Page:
Political culture in oblivion?
The contemporary European youth seems to be living in prosperity and comfort incomparable in the history of the continent, providing unique tools for experiencing and influencing youngsters’ environment within the whole Europe. The values constituting the very foundations of the European project, such as free movement of people or the support for human rights and equality allow the teenagers to flourish to unlimited degree. Young minds can freely express their thoughts without a risk of being prosecuted and harassed or they can obtain foreign education much easier than their parents did. This however, cannot obscure grim facts and challenges young societies face today. Critics highlight that the youth, despite the socio-political conditions it lives in, is distancing itself from both European and national politics. This is especially true among EU newcomers from Central and Eastern Europe, where youth’s turnout in the elections (both European and national) is traditionally lower than among older voters. In other words: are younger generations ready to take responsibility for their future or are they doomed to fall into nihilism?
Is there any hope?
The last European elections revealed that the latter does not necessarily hold true. Not only did the turnout soar among European youth to the degree unmatched before (+14 pp among up to 24 yr) but it also rose in countries in the deepest crisis of youngsters’ participation in European civil movement, such as in Spain or Poland. There are many possible reasons of this phenomenon, among which institutionalization and inclusion of young generations into political decision-making process seems to play a crucial long-term role. Local Youth Councils serve as a perfect embodiment of this process. The Councils are formal and informal bodies, usually on the local level-within towns, cities and municipalities. They also do not possess legislative powers as such or independent means like autonomous money, which is usually derogated from town’s overall budget under close supervision of the authorities. Depending on the country, the spectrum of their legal-political influence varies as well as their selection process. What is common for them, is their priceless impact on public engagement of young people.
Despite lack of funds and constitutional power, the councils manage to conduct their agendas. The example of Local Youth Council of Olsztynek in Poland reveals how sophisticated and effective their actions can be both on local and nationwide scale. One of the most recent activities of the body includes public–space-policy campaign, promoting ecologic approaches in reinventing public spaces within the town. Firstly, the council organized an open meeting with citizens, diagnosing the main urbanistic and environmental problems of their shared space. After listening into the voices of inhabitants, the councillors led the research walk, suggesting proposals for revitalization of the local beach. Finally, once the representatives gained necessary expertise and publicity, they confronted their project with the town authorities who decided to allocate 50,000 PLN (almost 12,000 EUR) for its purpose.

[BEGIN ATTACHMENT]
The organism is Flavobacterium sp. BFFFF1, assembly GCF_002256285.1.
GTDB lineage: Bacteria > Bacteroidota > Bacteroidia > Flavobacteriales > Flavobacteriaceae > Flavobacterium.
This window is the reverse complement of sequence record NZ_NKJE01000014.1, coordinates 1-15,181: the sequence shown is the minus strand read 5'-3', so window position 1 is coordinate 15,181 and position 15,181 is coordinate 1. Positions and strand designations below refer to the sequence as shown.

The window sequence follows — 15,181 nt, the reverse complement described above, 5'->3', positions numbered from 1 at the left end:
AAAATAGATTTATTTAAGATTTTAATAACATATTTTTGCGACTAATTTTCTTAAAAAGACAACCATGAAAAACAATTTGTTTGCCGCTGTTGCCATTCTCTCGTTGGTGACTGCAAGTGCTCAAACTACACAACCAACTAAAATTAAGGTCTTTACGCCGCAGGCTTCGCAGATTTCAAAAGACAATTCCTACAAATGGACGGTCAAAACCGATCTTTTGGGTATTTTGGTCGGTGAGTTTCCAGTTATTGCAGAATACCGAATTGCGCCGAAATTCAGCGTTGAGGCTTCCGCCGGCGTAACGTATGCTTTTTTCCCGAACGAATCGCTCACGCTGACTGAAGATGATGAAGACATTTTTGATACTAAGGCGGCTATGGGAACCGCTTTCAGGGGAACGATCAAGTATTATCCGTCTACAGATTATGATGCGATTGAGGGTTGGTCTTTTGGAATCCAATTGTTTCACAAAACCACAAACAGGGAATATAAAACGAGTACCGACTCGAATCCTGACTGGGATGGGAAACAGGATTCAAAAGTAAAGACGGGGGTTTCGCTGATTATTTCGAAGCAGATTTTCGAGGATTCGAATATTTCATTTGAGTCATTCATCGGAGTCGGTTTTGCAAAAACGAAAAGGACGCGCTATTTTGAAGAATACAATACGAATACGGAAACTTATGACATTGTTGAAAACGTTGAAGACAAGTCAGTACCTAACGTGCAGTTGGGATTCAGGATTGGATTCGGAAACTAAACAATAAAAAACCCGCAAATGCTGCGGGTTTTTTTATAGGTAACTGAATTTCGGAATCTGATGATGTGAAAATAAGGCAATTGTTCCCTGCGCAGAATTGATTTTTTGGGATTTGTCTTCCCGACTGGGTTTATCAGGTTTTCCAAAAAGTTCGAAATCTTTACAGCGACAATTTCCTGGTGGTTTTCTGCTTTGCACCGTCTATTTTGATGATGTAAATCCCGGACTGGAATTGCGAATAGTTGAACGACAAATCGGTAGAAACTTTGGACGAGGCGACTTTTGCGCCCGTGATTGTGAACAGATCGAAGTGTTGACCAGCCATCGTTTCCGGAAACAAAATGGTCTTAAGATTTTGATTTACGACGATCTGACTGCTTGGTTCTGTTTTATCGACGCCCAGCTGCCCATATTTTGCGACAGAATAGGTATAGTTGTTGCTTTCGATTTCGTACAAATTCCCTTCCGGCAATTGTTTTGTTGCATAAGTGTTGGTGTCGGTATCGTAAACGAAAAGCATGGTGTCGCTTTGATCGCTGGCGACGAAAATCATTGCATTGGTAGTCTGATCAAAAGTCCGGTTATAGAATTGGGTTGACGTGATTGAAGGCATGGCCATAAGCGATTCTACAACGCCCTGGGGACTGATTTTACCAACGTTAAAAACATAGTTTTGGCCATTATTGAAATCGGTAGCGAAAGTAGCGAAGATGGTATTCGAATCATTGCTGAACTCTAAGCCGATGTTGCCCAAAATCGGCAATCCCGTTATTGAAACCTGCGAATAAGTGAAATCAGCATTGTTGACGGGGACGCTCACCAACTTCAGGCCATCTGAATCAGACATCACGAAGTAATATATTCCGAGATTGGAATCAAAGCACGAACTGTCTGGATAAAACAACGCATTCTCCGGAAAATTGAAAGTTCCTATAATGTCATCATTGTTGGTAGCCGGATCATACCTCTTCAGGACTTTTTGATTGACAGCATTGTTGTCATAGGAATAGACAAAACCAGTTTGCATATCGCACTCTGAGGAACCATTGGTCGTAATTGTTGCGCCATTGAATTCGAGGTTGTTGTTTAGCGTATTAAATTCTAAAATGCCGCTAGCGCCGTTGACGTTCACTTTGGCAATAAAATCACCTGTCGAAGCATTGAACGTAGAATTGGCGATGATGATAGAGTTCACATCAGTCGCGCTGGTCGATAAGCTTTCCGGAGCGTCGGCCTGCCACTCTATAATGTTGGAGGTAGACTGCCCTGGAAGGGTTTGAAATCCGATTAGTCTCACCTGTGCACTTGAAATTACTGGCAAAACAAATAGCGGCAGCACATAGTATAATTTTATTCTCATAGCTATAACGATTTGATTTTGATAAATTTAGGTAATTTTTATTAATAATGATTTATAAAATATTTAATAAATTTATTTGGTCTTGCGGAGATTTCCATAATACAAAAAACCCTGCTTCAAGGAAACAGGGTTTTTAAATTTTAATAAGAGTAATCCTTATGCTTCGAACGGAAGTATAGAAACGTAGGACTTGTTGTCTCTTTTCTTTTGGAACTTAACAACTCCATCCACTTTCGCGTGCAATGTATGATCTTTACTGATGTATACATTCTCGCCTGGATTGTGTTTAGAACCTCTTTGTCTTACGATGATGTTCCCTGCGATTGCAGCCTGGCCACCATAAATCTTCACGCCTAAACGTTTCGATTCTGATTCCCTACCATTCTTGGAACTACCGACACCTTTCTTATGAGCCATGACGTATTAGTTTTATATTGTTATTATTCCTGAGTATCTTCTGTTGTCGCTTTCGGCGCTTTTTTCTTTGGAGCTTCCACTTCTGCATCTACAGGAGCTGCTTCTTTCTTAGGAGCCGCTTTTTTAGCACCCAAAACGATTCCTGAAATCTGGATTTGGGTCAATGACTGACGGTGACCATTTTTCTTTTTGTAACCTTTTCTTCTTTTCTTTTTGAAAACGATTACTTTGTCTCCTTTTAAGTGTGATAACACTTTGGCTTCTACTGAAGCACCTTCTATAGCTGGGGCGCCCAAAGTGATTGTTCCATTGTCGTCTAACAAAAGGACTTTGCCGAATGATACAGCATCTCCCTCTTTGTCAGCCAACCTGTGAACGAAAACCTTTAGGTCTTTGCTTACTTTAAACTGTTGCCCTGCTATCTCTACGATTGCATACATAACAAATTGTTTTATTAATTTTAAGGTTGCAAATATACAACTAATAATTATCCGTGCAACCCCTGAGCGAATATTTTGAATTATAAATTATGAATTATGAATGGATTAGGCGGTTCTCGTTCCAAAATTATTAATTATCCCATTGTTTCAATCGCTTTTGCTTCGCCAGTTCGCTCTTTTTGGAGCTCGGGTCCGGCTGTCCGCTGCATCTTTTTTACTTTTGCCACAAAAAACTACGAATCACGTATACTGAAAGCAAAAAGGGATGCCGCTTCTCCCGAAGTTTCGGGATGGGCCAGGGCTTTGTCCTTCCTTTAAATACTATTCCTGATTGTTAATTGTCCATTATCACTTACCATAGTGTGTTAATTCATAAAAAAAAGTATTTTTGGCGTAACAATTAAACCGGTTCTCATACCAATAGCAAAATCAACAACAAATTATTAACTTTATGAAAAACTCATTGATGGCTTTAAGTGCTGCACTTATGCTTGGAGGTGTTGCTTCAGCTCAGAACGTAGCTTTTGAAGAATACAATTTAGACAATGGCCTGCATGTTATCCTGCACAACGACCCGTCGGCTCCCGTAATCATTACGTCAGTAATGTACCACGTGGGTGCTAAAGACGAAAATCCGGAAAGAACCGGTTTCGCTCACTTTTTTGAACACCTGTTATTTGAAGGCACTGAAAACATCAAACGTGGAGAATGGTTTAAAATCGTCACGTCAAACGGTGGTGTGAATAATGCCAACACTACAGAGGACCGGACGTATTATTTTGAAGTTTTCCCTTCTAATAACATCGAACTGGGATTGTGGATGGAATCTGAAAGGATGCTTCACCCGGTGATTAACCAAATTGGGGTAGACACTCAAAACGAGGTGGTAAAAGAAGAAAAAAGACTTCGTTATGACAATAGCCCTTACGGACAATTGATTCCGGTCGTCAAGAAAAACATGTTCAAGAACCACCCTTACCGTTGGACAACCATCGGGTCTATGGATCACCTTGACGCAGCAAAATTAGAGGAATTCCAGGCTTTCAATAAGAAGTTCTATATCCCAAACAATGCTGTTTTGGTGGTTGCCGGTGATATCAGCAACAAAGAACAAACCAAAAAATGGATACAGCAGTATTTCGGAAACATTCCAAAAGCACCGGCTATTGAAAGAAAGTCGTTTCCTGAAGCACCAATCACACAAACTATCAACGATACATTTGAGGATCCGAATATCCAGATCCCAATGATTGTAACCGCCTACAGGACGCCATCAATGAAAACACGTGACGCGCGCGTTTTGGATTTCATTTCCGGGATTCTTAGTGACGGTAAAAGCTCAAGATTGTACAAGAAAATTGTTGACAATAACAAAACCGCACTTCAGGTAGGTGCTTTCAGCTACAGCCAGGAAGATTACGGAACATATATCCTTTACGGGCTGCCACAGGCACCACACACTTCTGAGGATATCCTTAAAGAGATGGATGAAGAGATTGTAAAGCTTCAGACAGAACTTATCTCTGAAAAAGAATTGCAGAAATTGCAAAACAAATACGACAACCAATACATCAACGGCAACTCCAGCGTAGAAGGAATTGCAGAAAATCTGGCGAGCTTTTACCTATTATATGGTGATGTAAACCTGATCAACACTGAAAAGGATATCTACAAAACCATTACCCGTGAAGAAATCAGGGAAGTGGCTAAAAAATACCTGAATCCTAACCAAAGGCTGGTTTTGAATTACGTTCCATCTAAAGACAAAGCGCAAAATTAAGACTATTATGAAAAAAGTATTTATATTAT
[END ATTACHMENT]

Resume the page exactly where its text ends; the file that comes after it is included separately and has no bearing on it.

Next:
Young people often have to face accusations of either political ignorance or extremism due to their voting behaviour expressed through the support of extremist or populist parties accompanied by little overall turnout. The practices developed by the youth councils paint a rather adverse picture. For instance, during the spring 2019, Local Council of Quart de Poblet organised a series of debates preceding the Spanish regional elections. During these meetings, young people did not only have a chance to convey their perspectives to the political figures but they were also able to force the politicians into the debate about the situation of young people.
How to support the councils?
It seems clear that Youth Councils constitute perfect fora for involvement and creative engagement of young people. However, their meaningful existence can only be ensured under appropriate legal setting. One of the possibly best replicable examples include Law No. 15/2017 on Inclusive Youth Policies of the Valencian Community. This law establishes guidelines for youth policies whose principles include: comprehensiveness, mainstreaming, proximity, universality and equality. It also draws the lines of intervention to how youth policies should be designed, always as a co-responsibility of different levels of public administration. While for many development of youth electoral bodies represents a futile endeavor, the examples displayed above suggest that they have enormous impact on their immediate environment which is often acknowledged and recognized by local authorities, eager to confront themselves with perspectives not always attainable for political bureaucracy. Establishing Local Youth Councils is a growing trend, already solidly established in older European democracies, yet nevertheless, they are still newcomers in Central Eastern Europe. Regardless of geographical location, their actions, conducted either in Poland, Spain or any other EU country can induce real debate, quality change and true generational takeover.
The Polish Robert Schuman Foundation is a leader of the Erasmus+ founded project ‘International cooperation for inclusive and powerful Local Youth Councils’ which was implemented to increase the participation of young people in public life, particularly in local decision-making processes. Within this initiative of three organizations from Poland, Spain and France we focused on Youth Councils as a tool of participation. Please find here an useful publication about how to create and support inclusive and powerful local youth councils issued within the project.